And, as a jaunty set-closer, Ehud called SOMEBODY LOVES ME:

We love the music of this quartet!

GROOVIN’ AT THE EAR INN (January 31, 2010)

That title isn’t to be taken lightly, for several times last night when The Ear Regulars (with guests) got together to play, they hit a real groove.  Not too slow, not too fast.  But I thought of the Ruby Braff-George Barnes Quartet, or the Buck Clayton Jam Sessions: musicians who know deep down what it means to choose the right tempo for the right song, to patiently, humorously let things build, to listen to each other.  The result was that often the room was both hushed and exuberant.  It was annoyingly cold outside in New York City last night, but The Ear Inn was spiritually warm — the kind of place I hated to leave even when the music was over.

Here are four performances from the evening’s jazz festivities.  The Ear Regulars (regular fellows all) were particularly lyrical: Jon-Erik Kellso, Matt Munisteri, Dan Block, and Pat O’Leary.  Eloquent, concise storytellers all — people who know what it is to sing on their instruments.

You might notice an occasional blurry passage (visually, not audibly): either my camcorder was overwhelmed by emotion or it needs an appointment with the autofocus doctor.  But the music comes through vibrantly, which pleases me greatly.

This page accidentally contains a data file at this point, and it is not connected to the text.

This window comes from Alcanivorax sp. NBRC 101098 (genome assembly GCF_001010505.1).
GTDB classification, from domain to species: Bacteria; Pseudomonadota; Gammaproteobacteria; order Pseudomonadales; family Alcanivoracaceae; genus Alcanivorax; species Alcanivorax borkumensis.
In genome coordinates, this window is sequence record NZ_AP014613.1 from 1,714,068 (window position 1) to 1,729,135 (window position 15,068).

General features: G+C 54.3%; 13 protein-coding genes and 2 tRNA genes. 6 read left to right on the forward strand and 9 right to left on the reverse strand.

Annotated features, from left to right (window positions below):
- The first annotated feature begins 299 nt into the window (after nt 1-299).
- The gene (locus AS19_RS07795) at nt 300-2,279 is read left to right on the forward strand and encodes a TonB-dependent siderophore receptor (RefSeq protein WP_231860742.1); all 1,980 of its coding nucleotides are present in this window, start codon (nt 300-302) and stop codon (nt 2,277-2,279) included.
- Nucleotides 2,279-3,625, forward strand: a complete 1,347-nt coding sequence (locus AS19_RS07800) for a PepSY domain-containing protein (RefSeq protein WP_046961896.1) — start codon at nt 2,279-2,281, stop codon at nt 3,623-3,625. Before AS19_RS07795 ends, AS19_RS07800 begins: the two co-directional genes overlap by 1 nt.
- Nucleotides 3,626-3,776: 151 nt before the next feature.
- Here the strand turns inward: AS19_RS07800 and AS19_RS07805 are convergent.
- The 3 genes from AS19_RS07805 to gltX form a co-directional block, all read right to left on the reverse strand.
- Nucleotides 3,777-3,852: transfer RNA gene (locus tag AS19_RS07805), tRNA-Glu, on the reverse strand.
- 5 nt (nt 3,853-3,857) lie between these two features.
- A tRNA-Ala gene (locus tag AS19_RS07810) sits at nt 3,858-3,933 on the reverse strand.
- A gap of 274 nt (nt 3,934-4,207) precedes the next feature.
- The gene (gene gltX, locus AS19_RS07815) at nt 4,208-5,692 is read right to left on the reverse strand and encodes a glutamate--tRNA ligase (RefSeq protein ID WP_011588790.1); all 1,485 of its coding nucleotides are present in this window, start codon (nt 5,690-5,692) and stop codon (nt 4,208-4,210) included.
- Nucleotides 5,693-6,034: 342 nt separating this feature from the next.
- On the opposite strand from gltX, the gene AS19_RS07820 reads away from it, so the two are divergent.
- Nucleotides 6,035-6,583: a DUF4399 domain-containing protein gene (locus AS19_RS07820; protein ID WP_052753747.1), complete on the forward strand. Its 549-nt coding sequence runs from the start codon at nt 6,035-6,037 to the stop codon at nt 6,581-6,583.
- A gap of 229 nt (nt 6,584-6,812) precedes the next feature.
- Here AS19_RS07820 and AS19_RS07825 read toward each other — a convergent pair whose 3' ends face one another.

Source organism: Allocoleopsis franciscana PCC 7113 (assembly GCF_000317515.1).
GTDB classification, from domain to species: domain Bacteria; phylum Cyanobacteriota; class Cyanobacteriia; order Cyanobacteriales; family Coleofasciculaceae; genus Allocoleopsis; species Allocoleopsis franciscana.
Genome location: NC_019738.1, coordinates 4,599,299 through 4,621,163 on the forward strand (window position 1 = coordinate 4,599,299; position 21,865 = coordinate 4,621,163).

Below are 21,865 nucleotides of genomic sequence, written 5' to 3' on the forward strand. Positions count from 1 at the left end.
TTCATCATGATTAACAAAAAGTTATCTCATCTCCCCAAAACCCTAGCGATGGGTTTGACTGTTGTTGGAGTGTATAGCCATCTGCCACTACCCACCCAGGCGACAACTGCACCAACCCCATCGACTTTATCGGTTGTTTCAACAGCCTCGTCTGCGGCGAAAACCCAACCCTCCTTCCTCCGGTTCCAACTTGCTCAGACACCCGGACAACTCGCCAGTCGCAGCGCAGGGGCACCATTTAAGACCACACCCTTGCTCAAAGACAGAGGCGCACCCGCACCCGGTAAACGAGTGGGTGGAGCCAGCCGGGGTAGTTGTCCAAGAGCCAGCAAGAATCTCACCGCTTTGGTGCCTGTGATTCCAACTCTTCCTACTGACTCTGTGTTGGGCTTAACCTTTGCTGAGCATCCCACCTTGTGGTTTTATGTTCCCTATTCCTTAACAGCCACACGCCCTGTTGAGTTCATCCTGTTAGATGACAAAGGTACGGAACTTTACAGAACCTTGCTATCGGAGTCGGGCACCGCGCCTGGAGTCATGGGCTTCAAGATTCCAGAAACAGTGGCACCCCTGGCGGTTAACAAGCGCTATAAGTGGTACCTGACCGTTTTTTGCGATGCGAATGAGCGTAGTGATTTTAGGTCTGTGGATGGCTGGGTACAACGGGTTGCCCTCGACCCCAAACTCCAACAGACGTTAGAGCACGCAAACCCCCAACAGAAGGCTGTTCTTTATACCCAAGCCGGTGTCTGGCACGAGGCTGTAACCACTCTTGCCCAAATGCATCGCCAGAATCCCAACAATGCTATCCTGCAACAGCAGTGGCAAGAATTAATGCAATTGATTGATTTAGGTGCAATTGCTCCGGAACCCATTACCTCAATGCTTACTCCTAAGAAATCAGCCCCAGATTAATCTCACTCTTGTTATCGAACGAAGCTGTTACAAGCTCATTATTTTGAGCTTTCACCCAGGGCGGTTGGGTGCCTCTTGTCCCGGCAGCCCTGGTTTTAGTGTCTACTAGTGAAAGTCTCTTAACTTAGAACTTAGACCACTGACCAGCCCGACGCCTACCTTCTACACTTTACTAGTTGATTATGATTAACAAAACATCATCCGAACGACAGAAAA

This post starts with a song that people know (through Louis, Jack, Billie, and others) — a Harold Arlen cri de coeur — but few people play: I GOTTA RIGHT TO SING THE BLUES:

Then, a song that’s even more obscure in this century — perhaps because its period “ethnic” lyrics produce justifiable discomfort (although I miss Louis and Lips’ versions): CHINATOWN, MY CHINATOWN:

The Ear Regulars expanded nicely: Conal Fowkes took over the string bass while Pat O’Leary treated us to his exceptional jazz cello playing.  An extraordinary string section!  Watch their hands, please. 

Anat Cohen came in and played her part while seated on a barstool.  Andy Farber (sounding sweetly like Hilton Jefferson) added his alto sax.  And they embarked on a sweetly hot I FOUND A NEW BABY (in two parts):

They were romping, although not accelerating:

Clarinetist Frank Perowsky joined them for the final ensemble — a lengthy, swaying version of the blues line RED TOP (in Db, or “dog flat”) that wasn’t a moment too long, although it ran sixteen minutes.  I was in the middle of a four-piece reed section: a clarinet to my right (Anat), one to my left (Frank), two saxes in front of me — rather like living in a Fifties demonstration-of-stereo record.  And, there was more from that world-class downtown unbuttoned string section!